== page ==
The White House defended a new policy that limits Iraq- reconstruction contracts to countries that were supportive of the US-led overthrow of Saddam Hussein's regime. The policy became public knowledge late Tuesday. The governments of France, Germany, and Canada blasted the decision, with Canadian Deputy Prime Minister John Manley saying, "it would be difficult for us to give further money" to help rebuild the war-torn nation. German government officials called the decision "unacceptable." The Pentagon said it would block companies from countries opposed to the war from bidding on 26 projects worth $18.6 billion.Skip to next paragraph
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By a 5-to-4 vote, the Supreme Court upheld a key provision of the controversial new Bipartisan Campaign Reform Act, ruling that "soft money" contributions to political parties may be banned. The so-called McCain-Finegold law also restricts certain types of campaign advertising in the final months leading up to elections. Unlimited contributions were allowed under federal elections law as long as they were earmarked for party support, not candidates.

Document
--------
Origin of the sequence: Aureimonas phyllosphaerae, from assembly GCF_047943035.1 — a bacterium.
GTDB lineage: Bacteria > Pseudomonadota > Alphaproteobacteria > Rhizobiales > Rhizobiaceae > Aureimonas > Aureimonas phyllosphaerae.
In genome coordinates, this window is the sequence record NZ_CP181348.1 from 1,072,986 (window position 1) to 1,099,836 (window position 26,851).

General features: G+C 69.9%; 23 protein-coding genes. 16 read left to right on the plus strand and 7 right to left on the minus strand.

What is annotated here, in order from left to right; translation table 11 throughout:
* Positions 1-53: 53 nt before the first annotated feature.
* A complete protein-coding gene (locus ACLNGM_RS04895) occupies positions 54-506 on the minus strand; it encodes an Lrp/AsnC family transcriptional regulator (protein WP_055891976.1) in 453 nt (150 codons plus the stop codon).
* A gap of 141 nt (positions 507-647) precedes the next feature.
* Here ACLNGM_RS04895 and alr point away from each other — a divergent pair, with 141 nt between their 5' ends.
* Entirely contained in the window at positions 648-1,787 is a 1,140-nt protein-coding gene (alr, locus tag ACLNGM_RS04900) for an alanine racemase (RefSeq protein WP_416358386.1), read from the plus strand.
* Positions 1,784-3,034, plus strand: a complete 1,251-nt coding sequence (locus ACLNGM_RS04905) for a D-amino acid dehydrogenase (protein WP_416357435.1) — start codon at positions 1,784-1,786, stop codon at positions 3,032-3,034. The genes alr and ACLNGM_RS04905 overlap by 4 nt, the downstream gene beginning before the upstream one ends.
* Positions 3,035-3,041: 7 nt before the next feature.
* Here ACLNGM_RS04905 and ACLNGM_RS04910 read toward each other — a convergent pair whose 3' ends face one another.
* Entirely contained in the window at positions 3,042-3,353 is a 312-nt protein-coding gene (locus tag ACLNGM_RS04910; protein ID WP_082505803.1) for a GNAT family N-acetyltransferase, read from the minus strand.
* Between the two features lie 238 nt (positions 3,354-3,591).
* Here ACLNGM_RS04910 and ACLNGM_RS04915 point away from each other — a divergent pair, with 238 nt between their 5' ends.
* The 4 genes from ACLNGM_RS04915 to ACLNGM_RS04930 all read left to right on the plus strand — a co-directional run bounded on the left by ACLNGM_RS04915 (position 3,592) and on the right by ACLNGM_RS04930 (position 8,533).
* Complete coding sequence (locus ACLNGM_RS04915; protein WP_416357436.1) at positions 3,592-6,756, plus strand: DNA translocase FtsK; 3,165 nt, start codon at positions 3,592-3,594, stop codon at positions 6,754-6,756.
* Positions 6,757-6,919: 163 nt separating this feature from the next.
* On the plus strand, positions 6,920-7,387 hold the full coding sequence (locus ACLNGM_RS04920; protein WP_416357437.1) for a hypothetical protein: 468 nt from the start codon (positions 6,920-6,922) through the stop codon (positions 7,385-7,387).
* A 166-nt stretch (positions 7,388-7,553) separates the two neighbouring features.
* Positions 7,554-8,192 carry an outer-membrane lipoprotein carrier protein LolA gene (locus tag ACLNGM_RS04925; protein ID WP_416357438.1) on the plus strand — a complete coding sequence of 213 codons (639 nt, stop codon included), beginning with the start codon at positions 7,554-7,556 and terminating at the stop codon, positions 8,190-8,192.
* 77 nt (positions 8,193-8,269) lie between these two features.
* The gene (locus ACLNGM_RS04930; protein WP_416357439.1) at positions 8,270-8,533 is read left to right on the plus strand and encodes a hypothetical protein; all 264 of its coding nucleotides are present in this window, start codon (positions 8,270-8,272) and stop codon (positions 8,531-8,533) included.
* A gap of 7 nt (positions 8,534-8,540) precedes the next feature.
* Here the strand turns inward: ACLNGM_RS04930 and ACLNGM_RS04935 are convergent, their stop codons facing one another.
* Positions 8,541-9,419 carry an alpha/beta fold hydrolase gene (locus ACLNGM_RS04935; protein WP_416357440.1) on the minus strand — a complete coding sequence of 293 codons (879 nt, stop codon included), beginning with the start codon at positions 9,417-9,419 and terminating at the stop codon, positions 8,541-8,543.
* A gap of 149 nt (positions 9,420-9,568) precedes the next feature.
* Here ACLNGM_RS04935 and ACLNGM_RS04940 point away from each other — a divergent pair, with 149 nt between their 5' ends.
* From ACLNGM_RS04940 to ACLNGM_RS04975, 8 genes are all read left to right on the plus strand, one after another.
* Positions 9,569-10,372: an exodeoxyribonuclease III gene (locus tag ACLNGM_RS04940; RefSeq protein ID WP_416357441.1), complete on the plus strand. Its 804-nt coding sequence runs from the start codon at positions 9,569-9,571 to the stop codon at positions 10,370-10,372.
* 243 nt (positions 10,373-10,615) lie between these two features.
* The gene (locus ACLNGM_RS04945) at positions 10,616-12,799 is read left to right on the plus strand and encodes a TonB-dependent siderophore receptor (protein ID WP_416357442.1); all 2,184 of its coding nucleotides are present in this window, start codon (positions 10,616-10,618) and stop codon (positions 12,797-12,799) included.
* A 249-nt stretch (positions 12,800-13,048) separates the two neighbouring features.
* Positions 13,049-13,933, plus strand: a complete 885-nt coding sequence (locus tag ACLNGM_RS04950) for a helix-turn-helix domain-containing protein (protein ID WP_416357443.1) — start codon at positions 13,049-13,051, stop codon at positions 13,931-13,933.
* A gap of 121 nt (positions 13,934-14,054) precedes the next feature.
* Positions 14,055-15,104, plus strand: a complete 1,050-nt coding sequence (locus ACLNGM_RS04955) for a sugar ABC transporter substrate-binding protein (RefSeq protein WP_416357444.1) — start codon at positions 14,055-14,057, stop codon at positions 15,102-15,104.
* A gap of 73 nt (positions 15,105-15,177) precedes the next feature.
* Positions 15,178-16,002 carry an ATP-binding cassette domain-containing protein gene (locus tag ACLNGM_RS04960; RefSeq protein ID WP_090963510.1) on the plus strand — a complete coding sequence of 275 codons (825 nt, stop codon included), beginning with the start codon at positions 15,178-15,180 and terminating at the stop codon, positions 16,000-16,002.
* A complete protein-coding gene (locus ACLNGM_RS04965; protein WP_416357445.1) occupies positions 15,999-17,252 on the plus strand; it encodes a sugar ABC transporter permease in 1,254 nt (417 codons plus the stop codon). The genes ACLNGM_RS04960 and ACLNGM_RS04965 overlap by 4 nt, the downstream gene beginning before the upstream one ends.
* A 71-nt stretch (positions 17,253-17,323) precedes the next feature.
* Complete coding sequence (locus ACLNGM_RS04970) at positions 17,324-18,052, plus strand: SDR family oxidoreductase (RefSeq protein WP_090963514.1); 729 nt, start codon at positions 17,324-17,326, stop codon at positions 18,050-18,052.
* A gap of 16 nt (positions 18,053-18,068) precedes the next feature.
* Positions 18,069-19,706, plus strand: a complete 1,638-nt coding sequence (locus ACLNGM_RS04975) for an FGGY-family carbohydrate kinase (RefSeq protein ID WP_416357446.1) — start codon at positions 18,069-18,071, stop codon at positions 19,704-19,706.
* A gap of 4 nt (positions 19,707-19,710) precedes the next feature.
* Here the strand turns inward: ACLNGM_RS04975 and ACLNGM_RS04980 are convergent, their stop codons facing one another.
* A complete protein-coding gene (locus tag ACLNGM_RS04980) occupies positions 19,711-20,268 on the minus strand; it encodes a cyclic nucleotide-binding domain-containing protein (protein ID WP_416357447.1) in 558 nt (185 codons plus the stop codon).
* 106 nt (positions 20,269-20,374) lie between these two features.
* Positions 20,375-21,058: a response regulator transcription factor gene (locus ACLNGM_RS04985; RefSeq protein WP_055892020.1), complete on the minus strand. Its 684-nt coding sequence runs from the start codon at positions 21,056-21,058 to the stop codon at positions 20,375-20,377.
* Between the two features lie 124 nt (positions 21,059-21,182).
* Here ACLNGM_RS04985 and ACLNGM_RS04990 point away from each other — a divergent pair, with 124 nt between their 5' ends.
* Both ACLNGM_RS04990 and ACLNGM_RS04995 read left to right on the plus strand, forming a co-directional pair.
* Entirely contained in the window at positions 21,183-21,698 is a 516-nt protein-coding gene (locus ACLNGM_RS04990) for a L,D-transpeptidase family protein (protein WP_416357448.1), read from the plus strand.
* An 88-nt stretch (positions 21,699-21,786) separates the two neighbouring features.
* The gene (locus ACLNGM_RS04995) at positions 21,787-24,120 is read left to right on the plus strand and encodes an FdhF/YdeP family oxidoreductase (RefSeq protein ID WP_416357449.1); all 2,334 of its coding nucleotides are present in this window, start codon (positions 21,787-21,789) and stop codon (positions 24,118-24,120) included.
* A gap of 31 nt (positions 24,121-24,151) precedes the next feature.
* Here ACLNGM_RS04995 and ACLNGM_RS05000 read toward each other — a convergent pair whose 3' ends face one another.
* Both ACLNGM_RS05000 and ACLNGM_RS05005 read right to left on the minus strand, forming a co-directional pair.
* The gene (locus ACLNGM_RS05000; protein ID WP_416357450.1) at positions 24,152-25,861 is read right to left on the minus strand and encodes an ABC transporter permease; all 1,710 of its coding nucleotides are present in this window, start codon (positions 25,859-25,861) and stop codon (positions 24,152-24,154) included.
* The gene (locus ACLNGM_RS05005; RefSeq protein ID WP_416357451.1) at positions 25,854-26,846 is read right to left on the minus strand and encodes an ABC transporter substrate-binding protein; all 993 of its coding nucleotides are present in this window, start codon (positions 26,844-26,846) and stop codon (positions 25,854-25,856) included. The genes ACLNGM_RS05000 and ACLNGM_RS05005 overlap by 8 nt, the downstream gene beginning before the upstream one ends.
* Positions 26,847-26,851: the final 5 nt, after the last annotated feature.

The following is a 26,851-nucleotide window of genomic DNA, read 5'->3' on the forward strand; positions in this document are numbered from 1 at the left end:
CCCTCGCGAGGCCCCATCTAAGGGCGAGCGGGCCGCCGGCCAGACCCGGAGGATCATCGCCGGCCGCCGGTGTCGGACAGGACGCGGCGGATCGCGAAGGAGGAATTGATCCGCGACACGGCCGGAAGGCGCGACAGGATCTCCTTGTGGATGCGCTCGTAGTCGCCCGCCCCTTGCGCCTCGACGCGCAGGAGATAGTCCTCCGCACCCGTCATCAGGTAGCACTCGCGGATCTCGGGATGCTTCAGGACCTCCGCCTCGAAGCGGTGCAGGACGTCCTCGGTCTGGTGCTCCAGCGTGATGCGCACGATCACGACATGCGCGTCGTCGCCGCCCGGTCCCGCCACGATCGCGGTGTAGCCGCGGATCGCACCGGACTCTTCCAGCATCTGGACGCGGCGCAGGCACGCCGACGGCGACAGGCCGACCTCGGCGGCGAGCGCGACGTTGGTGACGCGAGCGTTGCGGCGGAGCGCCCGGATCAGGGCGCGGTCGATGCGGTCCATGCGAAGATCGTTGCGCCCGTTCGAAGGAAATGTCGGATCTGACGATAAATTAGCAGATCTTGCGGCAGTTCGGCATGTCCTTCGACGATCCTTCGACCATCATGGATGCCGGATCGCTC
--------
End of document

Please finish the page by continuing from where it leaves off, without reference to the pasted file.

San Franciscans chose millionaire restaurateur Gavin Newsom as their new mayor over Green Party activist Matt Gonzalez Tuesday. Newsom won 52 percent of the vote to Gonzalez's 47 percent. If he'd won, Gonzalez, who enjoyed a groundswell of support from the city's artistic community, would have been the Green Party's most prominent elected public official.
US Sen. Joseph Lieberman downplayed the endorsement by his ex-running mate of Howard Dean for the Democratic Party's presidential nomination next year. In the final debate among Democratic hopefuls Tuesday night in Durham, N.H., Lieberman said Al Gore's nod to Dean would help, not hurt, his own campaign. Gore's endorsement was the subject of much of the debate, which took place about a month before the state's first-in-the-nation primary. Dean urged his rivals to direct their criticism of the endoresement at him rather than at the former vice president.
Paul Simon, who died Tuesday in a Springfield, Ill., hospital was being remembered by his former US Senate colleagues as having a flair for grass-roots politics. Simon, who was in recovery from heart surgery, represented Illinois in the Senate for two terms before retiring from Congress in 1997. He was easily recognizable nationally for his bow tie. In 1988, he unsuccessfully sought the Democratic nomination for president. A former newspaperman, he was the author of 13 books.